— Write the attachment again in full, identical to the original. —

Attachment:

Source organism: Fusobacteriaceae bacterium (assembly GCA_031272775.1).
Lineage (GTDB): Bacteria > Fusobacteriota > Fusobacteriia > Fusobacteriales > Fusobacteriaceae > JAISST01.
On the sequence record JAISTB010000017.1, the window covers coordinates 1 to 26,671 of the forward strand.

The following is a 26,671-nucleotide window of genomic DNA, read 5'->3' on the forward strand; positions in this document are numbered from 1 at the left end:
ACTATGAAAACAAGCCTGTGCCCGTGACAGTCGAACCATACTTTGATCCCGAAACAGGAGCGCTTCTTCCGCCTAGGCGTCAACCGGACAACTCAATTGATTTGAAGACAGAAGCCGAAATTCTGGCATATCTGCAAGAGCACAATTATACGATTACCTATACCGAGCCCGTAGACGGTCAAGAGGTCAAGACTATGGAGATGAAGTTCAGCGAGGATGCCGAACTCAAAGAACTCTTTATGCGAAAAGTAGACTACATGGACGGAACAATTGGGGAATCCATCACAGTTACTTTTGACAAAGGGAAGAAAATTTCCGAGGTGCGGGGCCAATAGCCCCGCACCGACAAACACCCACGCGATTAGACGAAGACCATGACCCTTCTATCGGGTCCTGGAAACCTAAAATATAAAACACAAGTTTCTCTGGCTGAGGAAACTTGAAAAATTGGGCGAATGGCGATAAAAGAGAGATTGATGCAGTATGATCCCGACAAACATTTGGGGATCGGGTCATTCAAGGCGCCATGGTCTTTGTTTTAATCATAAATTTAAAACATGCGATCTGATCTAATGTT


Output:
Source organism: Fusobacteriaceae bacterium (assembly GCA_031272775.1).
Lineage (GTDB): Bacteria > Fusobacteriota > Fusobacteriia > Fusobacteriales > Fusobacteriaceae > JAISST01.
On the sequence record JAISTB010000017.1, the window covers coordinates 1 to 26,671 of the forward strand.

The following is a 26,671-nucleotide window of genomic DNA, read 5'->3' on the forward strand; positions in this document are numbered from 1 at the left end:
ACTATGAAAACAAGCCTGTGCCCGTGACAGTCGAACCATACTTTGATCCCGAAACAGGAGCGCTTCTTCCGCCTAGGCGTCAACCGGACAACTCAATTGATTTGAAGACAGAAGCCGAAATTCTGGCATATCTGCAAGAGCACAATTATACGATTACCTATACCGAGCCCGTAGACGGTCAAGAGGTCAAGACTATGGAGATGAAGTTCAGCGAGGATGCCGAACTCAAAGAACTCTTTATGCGAAAAGTAGACTACATGGACGGAACAATTGGGGAATCCATCACAGTTACTTTTGACAAAGGGAAGAAAATTTCCGAGGTGCGGGGCCAATAGCCCCGCACCGACAAACACCCACGCGATTAGACGAAGACCATGACCCTTCTATCGGGTCCTGGAAACCTAAAATATAAAACACAAGTTTCTCTGGCTGAGGAAACTTGAAAAATTGGGCGAATGGCGATAAAAGAGAGATTGATGCAGTATGATCCCGACAAACATTTGGGGATCGGGTCATTCAAGGCGCCATGGTCTTTGTTTTAATCATAAATTTAAAACATGCGATCTGATCTAATGTT